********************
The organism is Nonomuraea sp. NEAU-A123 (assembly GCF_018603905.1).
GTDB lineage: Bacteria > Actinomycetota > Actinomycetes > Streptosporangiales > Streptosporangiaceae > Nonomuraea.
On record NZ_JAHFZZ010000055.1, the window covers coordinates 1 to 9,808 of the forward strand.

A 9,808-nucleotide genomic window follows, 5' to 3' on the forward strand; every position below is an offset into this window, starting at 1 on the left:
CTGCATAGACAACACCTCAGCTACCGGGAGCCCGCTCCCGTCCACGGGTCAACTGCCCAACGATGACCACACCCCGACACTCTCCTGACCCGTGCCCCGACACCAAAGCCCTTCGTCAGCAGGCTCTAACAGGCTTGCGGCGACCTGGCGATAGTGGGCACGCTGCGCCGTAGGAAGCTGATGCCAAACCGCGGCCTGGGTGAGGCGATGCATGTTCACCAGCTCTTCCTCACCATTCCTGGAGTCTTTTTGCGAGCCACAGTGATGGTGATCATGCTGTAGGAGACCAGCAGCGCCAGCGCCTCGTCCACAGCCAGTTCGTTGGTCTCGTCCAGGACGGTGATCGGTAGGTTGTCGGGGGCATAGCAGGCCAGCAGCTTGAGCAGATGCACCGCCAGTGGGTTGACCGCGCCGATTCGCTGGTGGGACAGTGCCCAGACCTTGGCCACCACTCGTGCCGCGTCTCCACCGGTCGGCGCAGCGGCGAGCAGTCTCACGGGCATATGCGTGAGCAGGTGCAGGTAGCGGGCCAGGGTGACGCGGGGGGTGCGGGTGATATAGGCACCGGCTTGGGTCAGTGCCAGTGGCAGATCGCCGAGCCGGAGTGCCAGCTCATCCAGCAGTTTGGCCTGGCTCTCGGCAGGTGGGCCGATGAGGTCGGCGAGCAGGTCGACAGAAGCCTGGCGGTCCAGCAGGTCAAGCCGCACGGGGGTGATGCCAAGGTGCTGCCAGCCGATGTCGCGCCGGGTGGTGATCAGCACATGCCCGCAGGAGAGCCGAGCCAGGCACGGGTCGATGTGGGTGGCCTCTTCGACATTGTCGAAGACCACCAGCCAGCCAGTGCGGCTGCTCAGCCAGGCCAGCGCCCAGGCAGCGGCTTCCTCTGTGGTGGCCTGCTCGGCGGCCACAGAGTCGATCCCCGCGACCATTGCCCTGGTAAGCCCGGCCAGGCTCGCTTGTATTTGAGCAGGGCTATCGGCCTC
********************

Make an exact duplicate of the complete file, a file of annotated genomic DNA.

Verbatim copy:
The organism is Nonomuraea sp. NEAU-A123 (assembly GCF_018603905.1).
GTDB lineage: Bacteria > Actinomycetota > Actinomycetes > Streptosporangiales > Streptosporangiaceae > Nonomuraea.
On record NZ_JAHFZZ010000055.1, the window covers coordinates 1 to 9,808 of the forward strand.

A 9,808-nucleotide genomic window follows, 5' to 3' on the forward strand; every position below is an offset into this window, starting at 1 on the left:
CTGCATAGACAACACCTCAGCTACCGGGAGCCCGCTCCCGTCCACGGGTCAACTGCCCAACGATGACCACACCCCGACACTCTCCTGACCCGTGCCCCGACACCAAAGCCCTTCGTCAGCAGGCTCTAACAGGCTTGCGGCGACCTGGCGATAGTGGGCACGCTGCGCCGTAGGAAGCTGATGCCAAACCGCGGCCTGGGTGAGGCGATGCATGTTCACCAGCTCTTCCTCACCATTCCTGGAGTCTTTTTGCGAGCCACAGTGATGGTGATCATGCTGTAGGAGACCAGCAGCGCCAGCGCCTCGTCCACAGCCAGTTCGTTGGTCTCGTCCAGGACGGTGATCGGTAGGTTGTCGGGGGCATAGCAGGCCAGCAGCTTGAGCAGATGCACCGCCAGTGGGTTGACCGCGCCGATTCGCTGGTGGGACAGTGCCCAGACCTTGGCCACCACTCGTGCCGCGTCTCCACCGGTCGGCGCAGCGGCGAGCAGTCTCACGGGCATATGCGTGAGCAGGTGCAGGTAGCGGGCCAGGGTGACGCGGGGGGTGCGGGTGATATAGGCACCGGCTTGGGTCAGTGCCAGTGGCAGATCGCCGAGCCGGAGTGCCAGCTCATCCAGCAGTTTGGCCTGGCTCTCGGCAGGTGGGCCGATGAGGTCGGCGAGCAGGTCGACAGAAGCCTGGCGGTCCAGCAGGTCAAGCCGCACGGGGGTGATGCCAAGGTGCTGCCAGCCGATGTCGCGCCGGGTGGTGATCAGCACATGCCCGCAGGAGAGCCGAGCCAGGCACGGGTCGATGTGGGTGGCCTCTTCGACATTGTCGAAGACCACCAGCCAGCCAGTGCGGCTGCTCAGCCAGGCCAGCGCCCAGGCAGCGGCTTCCTCTGTGGTGGCCTGCTCGGCGGCCACAGAGTCGATCCCCGCGACCATTGCCCTGGTAAGCCCGGCCAGGCTCGCTTGTATTTGAGCAGGGCTATCGGCCTC